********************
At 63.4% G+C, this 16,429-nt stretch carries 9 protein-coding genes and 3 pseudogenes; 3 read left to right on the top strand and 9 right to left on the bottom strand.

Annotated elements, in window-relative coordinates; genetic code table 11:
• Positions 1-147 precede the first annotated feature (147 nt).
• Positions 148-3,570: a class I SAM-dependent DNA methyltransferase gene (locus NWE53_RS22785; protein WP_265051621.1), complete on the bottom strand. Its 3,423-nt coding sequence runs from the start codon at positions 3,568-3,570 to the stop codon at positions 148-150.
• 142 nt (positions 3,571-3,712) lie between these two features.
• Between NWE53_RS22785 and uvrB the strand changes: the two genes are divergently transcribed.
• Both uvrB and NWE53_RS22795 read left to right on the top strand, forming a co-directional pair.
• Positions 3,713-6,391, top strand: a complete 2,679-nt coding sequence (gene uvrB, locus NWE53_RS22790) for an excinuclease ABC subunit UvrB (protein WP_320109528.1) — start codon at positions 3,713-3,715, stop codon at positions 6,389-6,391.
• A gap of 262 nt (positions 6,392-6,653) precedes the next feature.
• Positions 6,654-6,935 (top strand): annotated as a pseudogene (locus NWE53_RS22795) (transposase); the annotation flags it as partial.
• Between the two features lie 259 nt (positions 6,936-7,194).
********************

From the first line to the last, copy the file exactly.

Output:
At 63.4% G+C, this 16,429-nt stretch carries 9 protein-coding genes and 3 pseudogenes; 3 read left to right on the top strand and 9 right to left on the bottom strand.

Annotated elements, in window-relative coordinates; genetic code table 11:
• Positions 1-147 precede the first annotated feature (147 nt).
• Positions 148-3,570: a class I SAM-dependent DNA methyltransferase gene (locus NWE53_RS22785; protein WP_265051621.1), complete on the bottom strand. Its 3,423-nt coding sequence runs from the start codon at positions 3,568-3,570 to the stop codon at positions 148-150.
• 142 nt (positions 3,571-3,712) lie between these two features.
• Between NWE53_RS22785 and uvrB the strand changes: the two genes are divergently transcribed.
• Both uvrB and NWE53_RS22795 read left to right on the top strand, forming a co-directional pair.
• Positions 3,713-6,391, top strand: a complete 2,679-nt coding sequence (gene uvrB, locus NWE53_RS22790) for an excinuclease ABC subunit UvrB (protein WP_320109528.1) — start codon at positions 3,713-3,715, stop codon at positions 6,389-6,391.
• A gap of 262 nt (positions 6,392-6,653) precedes the next feature.
• Positions 6,654-6,935 (top strand): annotated as a pseudogene (locus NWE53_RS22795) (transposase); the annotation flags it as partial.
• Between the two features lie 259 nt (positions 6,936-7,194).